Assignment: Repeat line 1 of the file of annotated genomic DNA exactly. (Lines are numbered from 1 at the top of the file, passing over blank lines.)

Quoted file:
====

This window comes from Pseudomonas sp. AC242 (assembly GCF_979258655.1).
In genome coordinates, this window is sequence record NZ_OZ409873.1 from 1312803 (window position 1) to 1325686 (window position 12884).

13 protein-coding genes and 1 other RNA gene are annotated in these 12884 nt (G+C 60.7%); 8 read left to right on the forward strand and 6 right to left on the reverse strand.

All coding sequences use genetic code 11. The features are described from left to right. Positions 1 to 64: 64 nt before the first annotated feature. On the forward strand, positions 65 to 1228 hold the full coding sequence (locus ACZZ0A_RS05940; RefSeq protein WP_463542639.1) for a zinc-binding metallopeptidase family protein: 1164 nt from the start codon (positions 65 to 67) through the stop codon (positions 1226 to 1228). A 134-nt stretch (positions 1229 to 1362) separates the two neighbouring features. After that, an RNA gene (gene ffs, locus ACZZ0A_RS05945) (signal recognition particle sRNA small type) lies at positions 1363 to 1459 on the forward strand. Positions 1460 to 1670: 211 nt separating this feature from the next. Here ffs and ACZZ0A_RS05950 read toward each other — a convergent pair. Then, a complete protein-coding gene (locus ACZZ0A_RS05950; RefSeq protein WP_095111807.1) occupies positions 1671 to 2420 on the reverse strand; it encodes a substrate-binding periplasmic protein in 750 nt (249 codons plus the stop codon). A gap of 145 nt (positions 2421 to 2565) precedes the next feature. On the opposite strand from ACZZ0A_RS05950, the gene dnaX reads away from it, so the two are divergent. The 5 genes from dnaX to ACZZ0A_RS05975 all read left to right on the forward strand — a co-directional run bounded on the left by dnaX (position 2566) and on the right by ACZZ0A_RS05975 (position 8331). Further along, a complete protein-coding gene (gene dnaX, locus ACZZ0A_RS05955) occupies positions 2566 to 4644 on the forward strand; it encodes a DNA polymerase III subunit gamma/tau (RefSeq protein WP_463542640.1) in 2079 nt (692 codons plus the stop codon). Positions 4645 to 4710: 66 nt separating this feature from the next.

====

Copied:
This window comes from Pseudomonas sp. AC242 (assembly GCF_979258655.1).